Sunday, July 25, 2010

Lepidoptera at Negri-Nepote Preserve

I was at Negri-Nepote Grasslands Preserve yesterday. It was another blisteringly hot day, one of too many this summer. The sky was a gorgeous blue (click image at right for a larger version), and a variety of insects were buzzing. Some birds were active, but most of the singing has stopped at this point. I saw more Eastern Bluebirds than I usually do, including a few juveniles. I think that a Field Sparrow and an Eastern Kingbird that I saw may also have been juveniles. American Kestrels were active in the main field.

One question on my mind was what had become of the dead Glossy Ibis, which was found under suspicious circumstances. I did not see any sign of a dead ibis at the pond, but the blind that overlooks the pond was still full of plastic pellets. (You can see a small portion of them in the photo at left.) I hope this means that a state wildlife official took the bird. I did see some shorebirds at the pond, including Greater Yellowlegs, Lesser Yellowlegs, and Least Sandpiper. There was also a Green Heron; according to eBird it was the first time I have seen one in Somerset County.

There were a variety of butterfly species active, including the ubiquitous Eastern Tiger Swallowtails and Clouded Sulphurs, as well as a lady species that I did not see long enough to identify. The butterfly above is a new species for me, Summer Azure (Celastrina neglecta). It is new for me mainly because I did not know to look for it until recently; I had always assumed these were a summer population of Spring Azures (Celastrina ladon). You can read more about the identification and taxonomy azures at BugGuide and about the Summer Azure species at Butterflies and Moths of North America.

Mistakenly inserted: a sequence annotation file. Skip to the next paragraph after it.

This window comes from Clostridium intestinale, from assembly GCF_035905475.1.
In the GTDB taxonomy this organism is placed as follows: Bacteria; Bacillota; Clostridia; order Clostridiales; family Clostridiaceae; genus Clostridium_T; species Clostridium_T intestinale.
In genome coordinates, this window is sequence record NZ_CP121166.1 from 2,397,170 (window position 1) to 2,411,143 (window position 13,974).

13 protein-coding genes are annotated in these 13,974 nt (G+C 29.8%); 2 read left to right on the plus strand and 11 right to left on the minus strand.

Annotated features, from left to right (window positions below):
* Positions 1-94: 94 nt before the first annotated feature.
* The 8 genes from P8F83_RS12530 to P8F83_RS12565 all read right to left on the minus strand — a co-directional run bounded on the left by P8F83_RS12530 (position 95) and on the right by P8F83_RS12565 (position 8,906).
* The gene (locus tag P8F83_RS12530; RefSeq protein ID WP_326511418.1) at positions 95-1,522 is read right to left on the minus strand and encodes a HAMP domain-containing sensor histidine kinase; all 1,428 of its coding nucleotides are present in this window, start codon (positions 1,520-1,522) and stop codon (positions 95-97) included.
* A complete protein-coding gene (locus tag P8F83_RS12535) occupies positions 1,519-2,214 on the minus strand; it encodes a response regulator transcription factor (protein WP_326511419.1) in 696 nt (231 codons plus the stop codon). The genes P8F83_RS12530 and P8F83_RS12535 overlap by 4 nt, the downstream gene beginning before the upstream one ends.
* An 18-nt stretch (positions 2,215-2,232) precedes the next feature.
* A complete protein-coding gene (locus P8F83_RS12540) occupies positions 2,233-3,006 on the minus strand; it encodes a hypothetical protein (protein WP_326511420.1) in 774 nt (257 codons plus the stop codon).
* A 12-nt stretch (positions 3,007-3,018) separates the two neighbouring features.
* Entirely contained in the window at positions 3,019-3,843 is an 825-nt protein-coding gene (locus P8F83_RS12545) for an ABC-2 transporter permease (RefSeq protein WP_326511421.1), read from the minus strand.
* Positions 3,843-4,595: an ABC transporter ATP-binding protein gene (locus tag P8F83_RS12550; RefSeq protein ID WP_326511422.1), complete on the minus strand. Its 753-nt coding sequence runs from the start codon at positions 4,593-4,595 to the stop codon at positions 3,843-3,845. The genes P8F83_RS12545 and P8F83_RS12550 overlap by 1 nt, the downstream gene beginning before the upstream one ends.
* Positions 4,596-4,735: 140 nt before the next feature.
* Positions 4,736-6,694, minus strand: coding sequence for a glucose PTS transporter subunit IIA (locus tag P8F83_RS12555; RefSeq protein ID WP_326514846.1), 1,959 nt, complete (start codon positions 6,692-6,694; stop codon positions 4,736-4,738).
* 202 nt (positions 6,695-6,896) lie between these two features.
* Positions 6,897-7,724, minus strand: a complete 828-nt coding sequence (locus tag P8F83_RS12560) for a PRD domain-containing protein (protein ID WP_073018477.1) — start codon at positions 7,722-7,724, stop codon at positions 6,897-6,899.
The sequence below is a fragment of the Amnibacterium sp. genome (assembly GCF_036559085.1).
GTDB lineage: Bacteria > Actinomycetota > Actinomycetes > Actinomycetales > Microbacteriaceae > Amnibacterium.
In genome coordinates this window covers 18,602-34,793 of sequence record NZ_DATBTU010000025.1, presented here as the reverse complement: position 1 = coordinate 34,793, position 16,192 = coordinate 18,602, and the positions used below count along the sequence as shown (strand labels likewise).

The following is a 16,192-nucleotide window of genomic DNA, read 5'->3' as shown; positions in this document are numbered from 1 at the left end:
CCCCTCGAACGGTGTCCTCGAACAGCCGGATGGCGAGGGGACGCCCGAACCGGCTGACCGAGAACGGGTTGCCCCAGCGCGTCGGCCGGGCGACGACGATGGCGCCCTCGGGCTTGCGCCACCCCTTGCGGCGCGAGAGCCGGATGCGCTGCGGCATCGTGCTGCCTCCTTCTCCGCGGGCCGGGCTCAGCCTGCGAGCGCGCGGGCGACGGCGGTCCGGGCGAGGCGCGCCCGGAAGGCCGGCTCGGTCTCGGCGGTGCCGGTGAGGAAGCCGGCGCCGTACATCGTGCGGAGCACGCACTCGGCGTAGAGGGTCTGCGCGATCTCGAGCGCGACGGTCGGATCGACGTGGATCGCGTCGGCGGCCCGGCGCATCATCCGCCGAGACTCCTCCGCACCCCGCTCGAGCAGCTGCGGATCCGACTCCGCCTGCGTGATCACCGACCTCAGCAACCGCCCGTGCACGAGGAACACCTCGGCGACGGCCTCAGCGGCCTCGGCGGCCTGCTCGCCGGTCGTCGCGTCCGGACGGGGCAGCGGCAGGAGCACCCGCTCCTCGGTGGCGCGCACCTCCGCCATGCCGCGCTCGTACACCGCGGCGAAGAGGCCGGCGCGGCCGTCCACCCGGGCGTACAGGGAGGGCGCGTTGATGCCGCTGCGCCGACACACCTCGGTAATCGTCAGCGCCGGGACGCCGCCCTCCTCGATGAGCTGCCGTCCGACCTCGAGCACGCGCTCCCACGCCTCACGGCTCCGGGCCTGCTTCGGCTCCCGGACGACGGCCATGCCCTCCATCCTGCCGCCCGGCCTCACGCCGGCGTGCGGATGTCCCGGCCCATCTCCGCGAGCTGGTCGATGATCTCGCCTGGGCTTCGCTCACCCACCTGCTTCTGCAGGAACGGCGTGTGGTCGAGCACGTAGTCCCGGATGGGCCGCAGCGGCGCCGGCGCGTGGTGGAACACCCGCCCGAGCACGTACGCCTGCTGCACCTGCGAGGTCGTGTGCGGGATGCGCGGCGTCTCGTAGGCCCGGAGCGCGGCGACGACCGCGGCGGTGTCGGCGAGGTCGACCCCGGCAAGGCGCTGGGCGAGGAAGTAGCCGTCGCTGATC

Another common summer blue is the Eastern Tailed-Blue (Cupido comyntas), notable for the small tails on the hindwings. Though they are common, these butterflies are small and move quickly, so that it is difficult to approach closely to study or photograph them.

This moth is a new species for me, Obtuse Yellow (Azenia obtusa). It is a very small member of the Noctuidae. I flushed this moth from the grass as I walked.

The final species is a Maple Looper Moth (Parallelia bistriaris) that I flushed from the trail through the woods. I was able to watch where it landed and find it; luckily it sat long enough for a series of photos, none of which is very good. The one above shows most of the key markings.